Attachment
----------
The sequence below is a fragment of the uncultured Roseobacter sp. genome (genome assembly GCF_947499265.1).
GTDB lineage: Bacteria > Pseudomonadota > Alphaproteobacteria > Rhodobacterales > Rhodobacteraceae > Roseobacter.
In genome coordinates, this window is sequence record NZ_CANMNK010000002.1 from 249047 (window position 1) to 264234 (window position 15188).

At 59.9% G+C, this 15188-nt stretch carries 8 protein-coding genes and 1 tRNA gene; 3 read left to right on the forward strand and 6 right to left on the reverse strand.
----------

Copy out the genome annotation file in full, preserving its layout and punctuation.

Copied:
The sequence below is a fragment of the uncultured Roseobacter sp. genome (genome assembly GCF_947499265.1).
GTDB lineage: Bacteria > Pseudomonadota > Alphaproteobacteria > Rhodobacterales > Rhodobacteraceae > Roseobacter.
In genome coordinates, this window is sequence record NZ_CANMNK010000002.1 from 249047 (window position 1) to 264234 (window position 15188).

At 59.9% G+C, this 15188-nt stretch carries 8 protein-coding genes and 1 tRNA gene; 3 read left to right on the forward strand and 6 right to left on the reverse strand.